First of all I would like to remind you briefly what kinds of companies exist in our society. I suppose it’s of importance because choosing where to invest money first of all we should analyze the activity of the companies, there liability for debts if going bankrupt, the way of making decisions… On the whole we can distinguish between limited & unlimited companies according to their liability for debts. If declared bankrupt the owners of unlimited company may have to sell nearly all their possessions in order to pay their debts. As for a limited company, it’s a legal entity separated from its owners, & is only liable for the amount of capital that has been invested in it. If a limited companygoes bankrupt, it is wound up & its assets are liquidated. & if the assets don’t cover the liabilities or the debts, they remain unpaid.
Most companies begin as private limited companies & their owners have to put the capital themselves or borrow from a bank, for instance specializing in venture capital. The founders have to write a Certificate of Incorporation which states the company’s name, its purpose, its registered office or premises, & the amount of authorized share capital. In Bylaws the duties of directors & the rights of shareholders are set up. All these documents are sent to the registrar of companies.
A successful, growing company can apply to a stock exchange to become a public limited company (GB) or a listed company (US). Newer & smaller companies usually join “over-the-counter’ markets, such as the Unlisted Securities Market in London or NASDAQ in New York. Very successful businesses can apply to be quoted or listed on major stock exchanges. To paraphrase it, this gives companies a chance to have their shares traded. Publicly quoted companies have to fulfil a large number of requirements, including sending their shareholders an independently-audited report every year, containing the year’s trading results & a statement of their financial position.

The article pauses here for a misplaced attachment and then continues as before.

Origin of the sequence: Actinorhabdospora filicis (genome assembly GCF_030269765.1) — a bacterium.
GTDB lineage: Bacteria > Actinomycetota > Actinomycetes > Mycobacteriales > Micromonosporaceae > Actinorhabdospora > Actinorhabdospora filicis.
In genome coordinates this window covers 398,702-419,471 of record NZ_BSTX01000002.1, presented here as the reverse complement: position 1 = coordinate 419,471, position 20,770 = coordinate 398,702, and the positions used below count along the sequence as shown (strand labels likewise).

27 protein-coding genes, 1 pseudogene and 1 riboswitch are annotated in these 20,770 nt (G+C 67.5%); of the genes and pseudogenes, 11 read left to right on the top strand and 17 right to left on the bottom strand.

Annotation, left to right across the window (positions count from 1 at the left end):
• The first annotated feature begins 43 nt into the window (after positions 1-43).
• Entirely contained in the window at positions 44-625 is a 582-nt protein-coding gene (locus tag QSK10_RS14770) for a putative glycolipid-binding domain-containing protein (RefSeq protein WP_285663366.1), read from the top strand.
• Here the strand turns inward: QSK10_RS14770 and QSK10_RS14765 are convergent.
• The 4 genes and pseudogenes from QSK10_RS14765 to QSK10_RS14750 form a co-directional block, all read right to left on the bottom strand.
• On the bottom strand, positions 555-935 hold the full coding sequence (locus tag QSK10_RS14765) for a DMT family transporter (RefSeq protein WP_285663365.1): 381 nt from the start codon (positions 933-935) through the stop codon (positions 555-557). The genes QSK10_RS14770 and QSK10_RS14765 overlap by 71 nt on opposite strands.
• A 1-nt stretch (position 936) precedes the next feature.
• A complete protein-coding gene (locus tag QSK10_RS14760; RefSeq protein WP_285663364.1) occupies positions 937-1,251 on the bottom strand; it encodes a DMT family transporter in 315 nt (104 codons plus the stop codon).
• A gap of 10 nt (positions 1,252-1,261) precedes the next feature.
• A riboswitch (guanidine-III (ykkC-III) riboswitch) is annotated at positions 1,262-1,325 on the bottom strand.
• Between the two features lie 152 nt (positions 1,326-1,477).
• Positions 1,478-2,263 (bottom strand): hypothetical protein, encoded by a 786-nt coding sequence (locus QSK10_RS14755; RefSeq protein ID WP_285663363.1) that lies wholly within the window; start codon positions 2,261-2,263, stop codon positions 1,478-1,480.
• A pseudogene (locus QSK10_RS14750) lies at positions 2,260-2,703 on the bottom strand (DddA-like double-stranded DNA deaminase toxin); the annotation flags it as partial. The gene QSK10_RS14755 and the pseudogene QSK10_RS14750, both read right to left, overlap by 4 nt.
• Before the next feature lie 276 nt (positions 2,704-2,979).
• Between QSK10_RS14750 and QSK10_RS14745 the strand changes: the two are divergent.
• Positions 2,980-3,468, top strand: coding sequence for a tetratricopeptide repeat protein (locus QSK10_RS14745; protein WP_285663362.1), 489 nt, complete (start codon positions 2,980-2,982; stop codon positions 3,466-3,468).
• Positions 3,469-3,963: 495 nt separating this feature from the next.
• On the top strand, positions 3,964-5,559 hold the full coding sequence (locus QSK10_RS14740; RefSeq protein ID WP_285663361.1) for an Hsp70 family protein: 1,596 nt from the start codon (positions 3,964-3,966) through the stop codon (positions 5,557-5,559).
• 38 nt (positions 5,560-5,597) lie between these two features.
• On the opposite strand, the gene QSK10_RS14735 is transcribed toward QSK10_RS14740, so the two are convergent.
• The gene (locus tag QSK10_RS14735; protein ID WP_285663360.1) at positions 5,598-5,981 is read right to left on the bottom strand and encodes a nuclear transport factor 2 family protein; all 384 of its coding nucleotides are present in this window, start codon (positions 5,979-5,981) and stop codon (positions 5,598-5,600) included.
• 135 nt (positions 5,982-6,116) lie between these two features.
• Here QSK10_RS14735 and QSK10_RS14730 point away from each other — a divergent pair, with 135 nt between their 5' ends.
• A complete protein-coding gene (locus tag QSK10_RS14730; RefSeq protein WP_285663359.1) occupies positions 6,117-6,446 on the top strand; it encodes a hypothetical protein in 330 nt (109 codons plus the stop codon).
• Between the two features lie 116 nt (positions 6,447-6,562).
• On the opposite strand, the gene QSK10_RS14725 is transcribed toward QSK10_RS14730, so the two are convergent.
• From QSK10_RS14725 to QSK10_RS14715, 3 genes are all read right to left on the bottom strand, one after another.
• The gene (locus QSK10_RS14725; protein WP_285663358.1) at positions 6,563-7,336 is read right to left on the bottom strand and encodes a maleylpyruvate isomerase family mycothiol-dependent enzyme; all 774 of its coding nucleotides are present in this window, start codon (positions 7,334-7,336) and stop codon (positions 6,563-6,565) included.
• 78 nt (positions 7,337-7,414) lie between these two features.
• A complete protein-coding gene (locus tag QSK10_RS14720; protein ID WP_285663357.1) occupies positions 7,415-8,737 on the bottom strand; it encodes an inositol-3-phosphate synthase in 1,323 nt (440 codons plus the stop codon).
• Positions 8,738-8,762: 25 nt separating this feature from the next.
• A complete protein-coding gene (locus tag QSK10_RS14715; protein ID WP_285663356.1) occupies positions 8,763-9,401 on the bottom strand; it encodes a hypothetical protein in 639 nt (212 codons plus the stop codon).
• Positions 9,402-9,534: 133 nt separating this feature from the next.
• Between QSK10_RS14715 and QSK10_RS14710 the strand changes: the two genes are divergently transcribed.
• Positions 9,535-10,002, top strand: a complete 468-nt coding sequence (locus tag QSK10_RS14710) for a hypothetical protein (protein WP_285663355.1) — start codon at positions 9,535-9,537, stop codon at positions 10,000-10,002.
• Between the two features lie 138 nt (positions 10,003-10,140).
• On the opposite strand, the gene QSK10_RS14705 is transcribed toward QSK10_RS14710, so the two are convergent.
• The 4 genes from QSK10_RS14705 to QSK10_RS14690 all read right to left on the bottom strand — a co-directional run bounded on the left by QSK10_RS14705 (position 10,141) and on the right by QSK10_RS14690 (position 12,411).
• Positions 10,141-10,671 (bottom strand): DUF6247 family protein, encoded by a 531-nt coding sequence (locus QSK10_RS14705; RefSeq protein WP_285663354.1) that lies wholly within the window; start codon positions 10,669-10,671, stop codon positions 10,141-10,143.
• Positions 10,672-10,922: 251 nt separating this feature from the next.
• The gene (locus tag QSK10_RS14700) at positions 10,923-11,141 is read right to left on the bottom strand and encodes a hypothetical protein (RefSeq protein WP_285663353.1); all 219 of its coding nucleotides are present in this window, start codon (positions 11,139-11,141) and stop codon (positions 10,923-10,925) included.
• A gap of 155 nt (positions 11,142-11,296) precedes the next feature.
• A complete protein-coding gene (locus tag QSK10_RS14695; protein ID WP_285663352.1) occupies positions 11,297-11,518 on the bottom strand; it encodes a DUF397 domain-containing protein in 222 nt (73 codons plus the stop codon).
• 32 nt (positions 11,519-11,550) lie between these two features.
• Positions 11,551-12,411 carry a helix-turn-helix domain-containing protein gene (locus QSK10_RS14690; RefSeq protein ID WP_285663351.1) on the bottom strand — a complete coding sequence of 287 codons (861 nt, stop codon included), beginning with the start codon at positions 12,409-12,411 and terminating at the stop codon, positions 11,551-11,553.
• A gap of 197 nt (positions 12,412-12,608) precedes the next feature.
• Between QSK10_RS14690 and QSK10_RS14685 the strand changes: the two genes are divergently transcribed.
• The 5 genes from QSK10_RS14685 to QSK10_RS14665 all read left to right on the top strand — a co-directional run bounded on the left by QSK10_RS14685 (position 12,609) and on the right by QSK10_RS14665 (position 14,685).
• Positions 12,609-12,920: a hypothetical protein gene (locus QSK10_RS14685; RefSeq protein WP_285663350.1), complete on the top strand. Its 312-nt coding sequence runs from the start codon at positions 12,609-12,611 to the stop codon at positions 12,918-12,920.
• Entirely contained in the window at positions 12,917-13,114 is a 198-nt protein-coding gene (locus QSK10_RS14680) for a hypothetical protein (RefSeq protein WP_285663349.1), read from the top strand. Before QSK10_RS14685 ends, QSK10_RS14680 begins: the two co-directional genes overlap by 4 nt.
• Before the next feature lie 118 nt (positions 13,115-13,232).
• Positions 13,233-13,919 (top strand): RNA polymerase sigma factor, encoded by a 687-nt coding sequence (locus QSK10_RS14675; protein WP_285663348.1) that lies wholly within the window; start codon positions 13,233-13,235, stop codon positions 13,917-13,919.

So we came to what we call shares (GB) or stocks (US). What is it? It’s a type of securities. So it seems to be rather useful if I say a few words about securities in general. Security is an instrument that signifies an ownership position in a corporation (in the form of a stock), a creditor relationship with a corporation or governmental body (in case of issuing bonds), or rights to ownership such as those represented by an option, subscription right, & subscription warrant.
According to the issuer they are divided into industrial & commercial (or corporate), governmental & municipal ones. According to the holder there are registered securities where the name & addresses of the holders are entered in a register & each holder is given a share certificate; also bearer securities with the right of ownership passing by delivery & at last order securities with rights of owners to be confirmed by showing these papers.
Securities can be long term or short term, primary (like shares & bonds) & secondary (like options & warrants), & so on.
Well, at this stage I feel I should describe more carefully shares. As it said in economical dictionary a share (or stock in American English) is a security representing a portion of a nominal capital of a company. The word ‘stock’ exits in Britain English, but there it is used to refer to either a block of shares with a nominal value of £100, or various kinds of fixed-interest securities.
By the way, another name for stocks & shares is equities, because all the stocks & shares of a company have an equal nominal value.
The act of issuing shares for the first time is known as floating a company or making a flotation. Companies generally use an investment bank to underwrite the issue, or in other words – to guarantee to purchase all securities at an agreed price on a certain day, if they cannot be sold to the public.